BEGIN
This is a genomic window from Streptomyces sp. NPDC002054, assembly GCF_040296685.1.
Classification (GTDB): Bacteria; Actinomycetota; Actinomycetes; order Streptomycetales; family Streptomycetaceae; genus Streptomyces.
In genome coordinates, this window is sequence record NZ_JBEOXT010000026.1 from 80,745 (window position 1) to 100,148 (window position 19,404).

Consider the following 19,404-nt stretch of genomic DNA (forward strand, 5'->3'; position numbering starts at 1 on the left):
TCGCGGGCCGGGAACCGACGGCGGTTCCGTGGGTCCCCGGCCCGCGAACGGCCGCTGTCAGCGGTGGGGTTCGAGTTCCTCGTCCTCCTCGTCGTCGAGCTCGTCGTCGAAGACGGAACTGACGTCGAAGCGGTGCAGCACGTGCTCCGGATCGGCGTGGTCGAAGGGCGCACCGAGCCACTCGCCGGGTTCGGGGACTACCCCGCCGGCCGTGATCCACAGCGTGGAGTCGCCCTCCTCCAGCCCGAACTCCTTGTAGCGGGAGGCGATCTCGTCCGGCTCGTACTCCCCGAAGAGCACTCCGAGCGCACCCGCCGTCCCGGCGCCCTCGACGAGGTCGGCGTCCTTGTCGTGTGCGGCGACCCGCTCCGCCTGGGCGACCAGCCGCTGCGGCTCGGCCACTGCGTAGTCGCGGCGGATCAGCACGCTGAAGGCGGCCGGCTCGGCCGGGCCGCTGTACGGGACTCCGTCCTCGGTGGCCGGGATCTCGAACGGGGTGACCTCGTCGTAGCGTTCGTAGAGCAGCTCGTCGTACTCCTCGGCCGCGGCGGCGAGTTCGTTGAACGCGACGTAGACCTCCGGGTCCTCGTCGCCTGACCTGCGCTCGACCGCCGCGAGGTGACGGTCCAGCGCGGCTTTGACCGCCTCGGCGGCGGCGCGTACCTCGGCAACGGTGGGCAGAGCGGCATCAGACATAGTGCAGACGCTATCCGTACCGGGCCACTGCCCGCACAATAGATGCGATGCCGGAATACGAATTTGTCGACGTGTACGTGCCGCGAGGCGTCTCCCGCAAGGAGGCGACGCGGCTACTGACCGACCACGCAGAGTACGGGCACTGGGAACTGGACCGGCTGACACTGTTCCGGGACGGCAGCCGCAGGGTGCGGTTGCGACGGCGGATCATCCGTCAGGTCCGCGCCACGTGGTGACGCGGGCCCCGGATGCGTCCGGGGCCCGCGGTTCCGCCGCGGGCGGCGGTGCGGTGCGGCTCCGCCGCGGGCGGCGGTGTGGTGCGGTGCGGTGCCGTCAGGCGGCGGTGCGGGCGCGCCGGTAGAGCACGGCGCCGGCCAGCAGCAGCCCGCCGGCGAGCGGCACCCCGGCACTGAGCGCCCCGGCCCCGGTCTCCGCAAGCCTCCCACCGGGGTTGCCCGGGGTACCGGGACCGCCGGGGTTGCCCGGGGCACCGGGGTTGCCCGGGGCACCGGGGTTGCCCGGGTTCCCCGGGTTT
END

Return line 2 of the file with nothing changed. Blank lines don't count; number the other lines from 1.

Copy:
Classification (GTDB): Bacteria; Actinomycetota; Actinomycetes; order Streptomycetales; family Streptomycetaceae; genus Streptomyces.